like China. And besides, the rich will use more energy than the
poor, so they'll pay more in the end result. I feel that, instead
of a cross subsidy the government could give the poor direct
subsidies. It's a mistake to have different prices for people in
different income categories.
Monga Mehlwana: South Africa does indeed have a
policy of providing direct subsidies to the rural poor, but there
are problems within this system. First of all: who is entitled to
the subsidy: how poor is poor? And then there are people who cannot
use up the energy, maybe they don't have electrical appliances, so
they end up selling their allotment. There are unintended
consequences to these kinds of subsidy deals.
Ronaldo Seroa da Motta: In any case, I think
technology-based solutions to provide adequate energy won't
succeed; we must depend upon pure economics. Just developing a new
technology is not enough. The market economy is the best thing a
country can provide its rural poor and the rest of its citizens as
well. China is a shining example of this. The previous planned
economy in Russia wreaked havoc on the environment and in China, I
assume, as well. The tragedy of the commons has been repeated
throughout history; privatization and market economies are much
more responsible than closed systems. And as far as developing new
renewable resource technology – it will never change the path the
world is going toward unless economics is directly involved.
Anil K. Rajvanshi: Technology does help but the
levels must be suitable for the population it serves, and the type
of power generation facilities must be operated at the grassroots
level so that the people are directly involved and they can manage
the power they use: this is a way of personalizing power rather
than depersonalizing it and putting it in the hands of unknown
bureaucrats, who may be wasteful, ignorant or uncaring about the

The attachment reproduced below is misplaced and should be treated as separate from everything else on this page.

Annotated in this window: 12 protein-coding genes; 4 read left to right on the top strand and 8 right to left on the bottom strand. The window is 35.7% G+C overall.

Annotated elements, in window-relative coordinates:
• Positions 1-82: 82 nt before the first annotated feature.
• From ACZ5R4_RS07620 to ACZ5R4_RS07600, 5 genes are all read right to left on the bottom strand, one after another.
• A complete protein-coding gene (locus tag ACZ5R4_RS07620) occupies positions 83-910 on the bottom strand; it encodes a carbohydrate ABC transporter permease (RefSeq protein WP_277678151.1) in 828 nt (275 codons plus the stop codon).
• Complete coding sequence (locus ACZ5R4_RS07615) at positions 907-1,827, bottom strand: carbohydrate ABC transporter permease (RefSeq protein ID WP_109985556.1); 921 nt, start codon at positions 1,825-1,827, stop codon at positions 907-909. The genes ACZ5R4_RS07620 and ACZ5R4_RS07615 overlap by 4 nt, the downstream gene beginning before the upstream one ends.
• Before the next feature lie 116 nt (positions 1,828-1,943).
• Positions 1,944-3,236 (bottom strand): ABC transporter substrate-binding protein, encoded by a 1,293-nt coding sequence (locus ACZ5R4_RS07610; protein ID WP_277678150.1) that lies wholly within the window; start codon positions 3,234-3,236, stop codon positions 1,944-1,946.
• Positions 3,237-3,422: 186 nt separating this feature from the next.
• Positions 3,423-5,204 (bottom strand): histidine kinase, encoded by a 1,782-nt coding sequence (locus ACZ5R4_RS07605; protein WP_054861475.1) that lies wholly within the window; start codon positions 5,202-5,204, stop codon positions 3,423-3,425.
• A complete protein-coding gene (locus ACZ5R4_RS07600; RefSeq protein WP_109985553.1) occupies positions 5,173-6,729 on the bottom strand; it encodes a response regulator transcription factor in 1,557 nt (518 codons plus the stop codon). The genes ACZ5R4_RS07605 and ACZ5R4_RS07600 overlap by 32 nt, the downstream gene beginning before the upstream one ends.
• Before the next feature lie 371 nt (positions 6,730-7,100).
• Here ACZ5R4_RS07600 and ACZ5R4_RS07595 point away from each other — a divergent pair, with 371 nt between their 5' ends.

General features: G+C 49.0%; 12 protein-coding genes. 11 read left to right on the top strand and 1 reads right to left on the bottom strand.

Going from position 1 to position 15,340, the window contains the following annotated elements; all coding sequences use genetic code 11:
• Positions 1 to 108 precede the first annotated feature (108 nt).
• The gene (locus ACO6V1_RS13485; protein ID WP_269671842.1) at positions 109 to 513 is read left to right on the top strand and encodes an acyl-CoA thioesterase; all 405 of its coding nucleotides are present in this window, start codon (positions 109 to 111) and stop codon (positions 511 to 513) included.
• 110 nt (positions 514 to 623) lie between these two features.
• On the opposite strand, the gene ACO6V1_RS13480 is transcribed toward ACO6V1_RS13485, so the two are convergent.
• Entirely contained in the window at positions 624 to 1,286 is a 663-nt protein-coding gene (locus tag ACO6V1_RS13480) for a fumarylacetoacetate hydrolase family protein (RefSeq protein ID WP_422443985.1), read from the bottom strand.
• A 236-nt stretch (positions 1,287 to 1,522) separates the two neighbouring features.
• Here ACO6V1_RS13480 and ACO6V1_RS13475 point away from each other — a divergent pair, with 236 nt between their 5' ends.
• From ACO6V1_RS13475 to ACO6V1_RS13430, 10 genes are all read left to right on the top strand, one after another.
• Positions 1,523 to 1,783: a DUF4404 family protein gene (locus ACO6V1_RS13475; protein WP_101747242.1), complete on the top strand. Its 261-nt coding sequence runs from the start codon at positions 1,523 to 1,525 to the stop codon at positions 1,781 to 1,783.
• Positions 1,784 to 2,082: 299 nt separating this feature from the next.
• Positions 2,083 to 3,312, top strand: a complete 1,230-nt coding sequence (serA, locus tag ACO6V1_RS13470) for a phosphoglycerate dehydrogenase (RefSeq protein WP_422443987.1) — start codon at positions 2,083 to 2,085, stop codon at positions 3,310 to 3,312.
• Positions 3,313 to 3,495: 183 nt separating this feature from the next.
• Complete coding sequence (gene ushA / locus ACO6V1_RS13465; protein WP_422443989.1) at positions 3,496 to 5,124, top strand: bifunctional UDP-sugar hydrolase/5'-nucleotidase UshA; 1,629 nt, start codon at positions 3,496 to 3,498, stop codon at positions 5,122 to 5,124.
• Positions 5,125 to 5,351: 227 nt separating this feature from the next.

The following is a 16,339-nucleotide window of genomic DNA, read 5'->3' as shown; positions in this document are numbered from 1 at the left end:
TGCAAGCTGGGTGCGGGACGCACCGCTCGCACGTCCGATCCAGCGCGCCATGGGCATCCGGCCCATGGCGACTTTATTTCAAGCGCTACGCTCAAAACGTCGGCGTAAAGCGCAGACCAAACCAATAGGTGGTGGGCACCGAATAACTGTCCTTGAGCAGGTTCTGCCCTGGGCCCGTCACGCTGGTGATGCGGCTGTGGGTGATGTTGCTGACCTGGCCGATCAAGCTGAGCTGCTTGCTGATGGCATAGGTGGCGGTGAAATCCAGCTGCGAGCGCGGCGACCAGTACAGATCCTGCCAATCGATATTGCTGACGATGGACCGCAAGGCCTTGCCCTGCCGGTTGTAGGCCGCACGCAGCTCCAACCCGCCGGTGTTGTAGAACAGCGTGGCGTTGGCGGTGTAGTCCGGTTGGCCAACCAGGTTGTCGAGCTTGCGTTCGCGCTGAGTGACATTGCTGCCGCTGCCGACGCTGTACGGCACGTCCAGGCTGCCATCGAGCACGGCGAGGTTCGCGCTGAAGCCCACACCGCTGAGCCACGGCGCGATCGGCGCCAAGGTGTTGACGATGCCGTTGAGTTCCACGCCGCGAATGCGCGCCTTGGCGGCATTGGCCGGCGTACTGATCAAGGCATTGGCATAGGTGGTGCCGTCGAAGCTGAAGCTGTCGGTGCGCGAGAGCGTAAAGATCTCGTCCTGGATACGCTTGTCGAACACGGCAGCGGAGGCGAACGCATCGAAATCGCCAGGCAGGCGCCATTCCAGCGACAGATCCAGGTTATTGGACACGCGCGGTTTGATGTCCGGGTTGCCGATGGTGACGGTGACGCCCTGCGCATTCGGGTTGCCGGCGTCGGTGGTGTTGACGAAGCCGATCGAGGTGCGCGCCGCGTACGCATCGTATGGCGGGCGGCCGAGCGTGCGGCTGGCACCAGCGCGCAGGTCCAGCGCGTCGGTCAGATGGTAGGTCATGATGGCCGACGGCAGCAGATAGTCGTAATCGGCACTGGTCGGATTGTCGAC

people who need this power. Also, I think we all must try as best
as we can as individuals to promote renewable resources and live at
sustainable levels. We should all make individual efforts to
support sustainable, renewable energy and purchase vehicles and
machines that promote this kind of technology. It is already
available, and I have spent most of my life trying to invent
devices that follow these precepts.
Ronaldo Seroa da Motta: Why would I buy a clean
car if air pollution remains the same? The answer goes above
individual actions. Mechanisms to cope with these problems are
found in market economies. If something goes wrong you can assign a
price to it, price mechanisms rationalize nefarious things like
pollution and profit is a leading motivation for development.
Anil K. Rajvanshi: Granted, the government must
take an active role creating policies to allow free enterprises to
work effectively. Without their policies the country is like an
ostrich with her head in the sand, ignoring environmental
destruction. In other countries, especially western countries that
developed industrially like China is doing today, private industry
and business would have polluted everything if not for governmental
Monga Mehlwana: Indeed. We need to allow
government a role in all kinds of issues regarding energy and the
environment but regarding subsidies we must be careful. They often
create wasteful tendencies in business and industry, they can
actually promote energy inefficiency and they can benefit the rich
rather than serve the rural poor.
China.org.cn: How much should energy cost?
Should the government subsidize the cost?
Kelly Hayden: A good way to apply an energy
subsidy is to look at the Thai government. First, they levied the
price of oil. From this tax a fund for conservation and education